(1) Pentecost is a definite work of the Spirit in Believers. (2) It is by grace through faith.

What are the steps of faith by which the blessing is appropriated?

The first step is to repent. "And Peter said unto them, Repent ye, and be baptized every one of you in the name of Jesus Christ unto the remission of your sins; and ye shall receive the gift of the Holy Ghost" (Acts 2:38).

There is a repentance of believers as well as of sinners. When men begin to pray for the blessing of Pentecost the answer begins in conviction of sin. The things of which they are convicted, as we have said, are not transgression of the law, but sins of the spirit. The things of which the believer is convicted are not in themselves sinful, but they are kept in disobedience to God’s will. Things are not surrendered, indulgences retained against light, possessions held for selfish ends--these must all be surrendered to the supreme authority of Christ. For until He is exalted, crowned, glorified, there can be no Pentecost.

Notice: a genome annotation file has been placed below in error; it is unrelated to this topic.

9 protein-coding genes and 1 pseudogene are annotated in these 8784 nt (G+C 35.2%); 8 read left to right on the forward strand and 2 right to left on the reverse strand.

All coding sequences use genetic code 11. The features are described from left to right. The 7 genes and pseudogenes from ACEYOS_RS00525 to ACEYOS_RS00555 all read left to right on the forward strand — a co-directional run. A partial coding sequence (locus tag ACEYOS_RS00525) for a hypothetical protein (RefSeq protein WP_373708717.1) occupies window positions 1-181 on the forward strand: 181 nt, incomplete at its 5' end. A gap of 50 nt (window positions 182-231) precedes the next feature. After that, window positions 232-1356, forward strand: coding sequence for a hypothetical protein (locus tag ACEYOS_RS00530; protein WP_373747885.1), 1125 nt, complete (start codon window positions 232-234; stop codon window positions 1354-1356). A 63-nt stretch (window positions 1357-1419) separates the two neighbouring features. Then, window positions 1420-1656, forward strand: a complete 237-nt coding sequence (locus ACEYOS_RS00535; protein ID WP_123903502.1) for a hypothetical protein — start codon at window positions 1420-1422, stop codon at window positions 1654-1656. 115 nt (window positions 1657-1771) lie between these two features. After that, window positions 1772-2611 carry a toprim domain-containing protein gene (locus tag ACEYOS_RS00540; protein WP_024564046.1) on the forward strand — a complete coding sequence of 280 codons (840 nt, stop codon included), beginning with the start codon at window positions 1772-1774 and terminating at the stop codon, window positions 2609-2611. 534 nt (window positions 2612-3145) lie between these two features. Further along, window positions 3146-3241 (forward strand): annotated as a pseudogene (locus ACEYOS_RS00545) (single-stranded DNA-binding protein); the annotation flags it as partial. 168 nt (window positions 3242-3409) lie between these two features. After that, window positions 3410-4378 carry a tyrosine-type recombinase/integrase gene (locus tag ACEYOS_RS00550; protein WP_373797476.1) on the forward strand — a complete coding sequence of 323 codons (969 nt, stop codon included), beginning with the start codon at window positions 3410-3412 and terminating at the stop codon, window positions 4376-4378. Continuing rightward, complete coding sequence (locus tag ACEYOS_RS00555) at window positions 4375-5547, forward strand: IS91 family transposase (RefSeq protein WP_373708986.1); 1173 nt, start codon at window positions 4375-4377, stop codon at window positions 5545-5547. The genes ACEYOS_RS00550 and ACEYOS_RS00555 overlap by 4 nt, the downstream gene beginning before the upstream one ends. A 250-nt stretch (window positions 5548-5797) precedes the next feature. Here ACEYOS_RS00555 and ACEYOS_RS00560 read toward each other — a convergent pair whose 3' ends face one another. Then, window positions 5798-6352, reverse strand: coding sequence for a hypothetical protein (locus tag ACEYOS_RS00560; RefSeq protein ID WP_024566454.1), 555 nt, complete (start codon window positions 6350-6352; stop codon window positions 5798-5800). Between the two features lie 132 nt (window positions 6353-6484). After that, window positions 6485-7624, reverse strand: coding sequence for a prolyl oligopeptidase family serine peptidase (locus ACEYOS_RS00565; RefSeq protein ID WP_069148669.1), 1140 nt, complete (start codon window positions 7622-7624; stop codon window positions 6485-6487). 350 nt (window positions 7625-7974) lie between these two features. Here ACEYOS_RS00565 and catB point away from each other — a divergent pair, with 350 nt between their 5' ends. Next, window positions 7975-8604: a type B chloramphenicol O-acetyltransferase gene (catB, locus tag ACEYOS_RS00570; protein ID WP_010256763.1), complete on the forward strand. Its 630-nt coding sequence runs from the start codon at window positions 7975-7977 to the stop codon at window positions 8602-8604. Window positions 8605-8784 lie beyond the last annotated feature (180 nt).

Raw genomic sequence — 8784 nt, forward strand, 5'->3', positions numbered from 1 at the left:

The second step is to ask. "If ye then, being evil, know how to give good gifts unto your children, how much more shall your Heavenly Father give the Holy Spirit to them that ask Him" (Luke 11:13).

There must be definite asking for the specific gift. I was talking with a farmer in Lincolnshire a few years ago about prayer, and he said all the preachers he heard just now were urging people to pray and come to prayer meetings. "But," he said, "to my mind, desire has a good deal to do with praying, and praying is a slack business when desire is lacking." There must be desire that is focused into petition. "Ye have not," says James, "because ye ask not" (James 4:2), and there are thousands of believers who have never definitely asked for the Blessing. God waits to give, but He is a God of discretion, and waits to be asked. "I the Lord have spoken it, and I will do it...For this, moreover will I be inquired of by the House of Israel to do it for them" (Ezek. 36:36-37).